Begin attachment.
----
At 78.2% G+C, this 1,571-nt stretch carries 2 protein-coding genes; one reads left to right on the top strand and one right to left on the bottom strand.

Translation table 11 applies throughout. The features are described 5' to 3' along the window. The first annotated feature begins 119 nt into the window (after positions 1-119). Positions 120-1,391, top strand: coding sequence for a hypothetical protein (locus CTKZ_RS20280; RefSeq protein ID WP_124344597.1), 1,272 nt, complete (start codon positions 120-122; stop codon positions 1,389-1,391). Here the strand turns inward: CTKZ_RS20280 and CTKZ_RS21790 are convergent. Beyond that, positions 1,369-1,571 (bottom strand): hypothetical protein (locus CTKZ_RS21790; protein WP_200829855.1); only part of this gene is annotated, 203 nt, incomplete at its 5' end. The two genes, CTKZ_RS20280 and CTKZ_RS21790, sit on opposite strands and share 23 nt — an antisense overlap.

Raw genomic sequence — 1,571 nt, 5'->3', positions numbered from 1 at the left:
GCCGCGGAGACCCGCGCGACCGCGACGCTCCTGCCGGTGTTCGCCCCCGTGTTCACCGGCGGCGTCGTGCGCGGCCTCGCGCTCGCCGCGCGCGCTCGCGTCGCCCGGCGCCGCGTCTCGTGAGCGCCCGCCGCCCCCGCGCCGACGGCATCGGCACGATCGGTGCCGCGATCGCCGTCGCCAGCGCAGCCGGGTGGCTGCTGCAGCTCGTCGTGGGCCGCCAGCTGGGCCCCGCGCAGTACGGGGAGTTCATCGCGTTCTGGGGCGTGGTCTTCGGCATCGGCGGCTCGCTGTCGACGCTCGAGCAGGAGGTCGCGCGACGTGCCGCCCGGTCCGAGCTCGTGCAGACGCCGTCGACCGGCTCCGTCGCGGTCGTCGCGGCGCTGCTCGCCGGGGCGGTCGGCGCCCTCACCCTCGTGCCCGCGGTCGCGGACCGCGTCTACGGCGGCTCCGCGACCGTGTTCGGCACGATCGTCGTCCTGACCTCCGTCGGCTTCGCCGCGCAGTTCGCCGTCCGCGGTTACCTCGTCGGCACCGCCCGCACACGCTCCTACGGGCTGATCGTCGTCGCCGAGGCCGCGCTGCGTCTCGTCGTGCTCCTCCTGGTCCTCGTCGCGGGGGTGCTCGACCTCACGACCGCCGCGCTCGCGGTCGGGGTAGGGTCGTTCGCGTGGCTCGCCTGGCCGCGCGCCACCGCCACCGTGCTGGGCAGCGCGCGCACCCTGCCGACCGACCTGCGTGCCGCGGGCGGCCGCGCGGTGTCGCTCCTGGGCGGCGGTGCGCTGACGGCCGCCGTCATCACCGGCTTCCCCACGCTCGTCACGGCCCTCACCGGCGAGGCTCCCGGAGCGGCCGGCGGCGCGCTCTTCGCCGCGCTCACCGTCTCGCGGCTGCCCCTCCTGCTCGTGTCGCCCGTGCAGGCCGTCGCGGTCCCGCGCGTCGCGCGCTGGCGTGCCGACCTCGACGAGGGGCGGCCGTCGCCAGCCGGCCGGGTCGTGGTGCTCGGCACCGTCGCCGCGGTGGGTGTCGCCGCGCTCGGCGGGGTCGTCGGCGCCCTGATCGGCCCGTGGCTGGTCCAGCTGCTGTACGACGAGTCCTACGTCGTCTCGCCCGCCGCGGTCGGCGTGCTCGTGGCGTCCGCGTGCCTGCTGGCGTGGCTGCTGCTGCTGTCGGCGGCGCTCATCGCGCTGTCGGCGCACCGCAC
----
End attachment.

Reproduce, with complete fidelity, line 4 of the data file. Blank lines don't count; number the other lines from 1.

GCCGCGGAGACCCGCGCGACCGCGACGCTCCTGCCGGTGTTCGCCCCCGTGTTCACCGGCGGCGTCGTGCGCGGCCTCGCGCTCGCCGCGCGCGCTCGCGTCGCCCGGCGCCGCGTCTCGTGAGCGCCCGCCGCCCCCGCGCCGACGGCATCGGCACGATCGGTGCCGCGATCGCCGTCGCCAGCGCAGCCGGGTGGCTGCTGCAGCTCGTCGTGGGCCGCCAGCTGGGCCCCGCGCAGTACGGGGAGTTCATCGCGTTCTGGGGCGTGGTCTTCGGCATCGGCGGCTCGCTGTCGACGCTCGAGCAGGAGGTCGCGCGACGTGCCGCCCGGTCCGAGCTCGTGCAGACGCCGTCGACCGGCTCCGTCGCGGTCGTCGCGGCGCTGCTCGCCGGGGCGGTCGGCGCCCTCACCCTCGTGCCCGCGGTCGCGGACCGCGTCTACGGCGGCTCCGCGACCGTGTTCGGCACGATCGTCGTCCTGACCTCCGTCGGCTTCGCCGCGCAGTTCGCCGTCCGCGGTTACCTCGTCGGCACCGCCCGCACACGCTCCTACGGGCTGATCGTCGTCGCCGAGGCCGCGCTGCGTCTCGTCGTGCTCCTCCTGGTCCTCGTCGCGGGGGTGCTCGACCTCACGACCGCCGCGCTCGCGGTCGGGGTAGGGTCGTTCGCGTGGCTCGCCTGGCCGCGCGCCACCGCCACCGTGCTGGGCAGCGCGCGCACCCTGCCGACCGACCTGCGTGCCGCGGGCGGCCGCGCGGTGTCGCTCCTGGGCGGCGGTGCGCTGACGGCCGCCGTCATCACCGGCTTCCCCACGCTCGTCACGGCCCTCACCGGCGAGGCTCCCGGAGCGGCCGGCGGCGCGCTCTTCGCCGCGCTCACCGTCTCGCGGCTGCCCCTCCTGCTCGTGTCGCCCGTGCAGGCCGTCGCGGTCCCGCGCGTCGCGCGCTGGCGTGCCGACCTCGACGAGGGGCGGCCGTCGCCAGCCGGCCGGGTCGTGGTGCTCGGCACCGTCGCCGCGGTGGGTGTCGCCGCGCTCGGCGGGGTCGTCGGCGCCCTGATCGGCCCGTGGCTGGTCCAGCTGCTGTACGACGAGTCCTACGTCGTCTCGCCCGCCGCGGTCGGCGTGCTCGTGGCGTCCGCGTGCCTGCTGGCGTGGCTGCTGCTGCTGTCGGCGGCGCTCATCGCGCTGTCGGCGCACCGCAC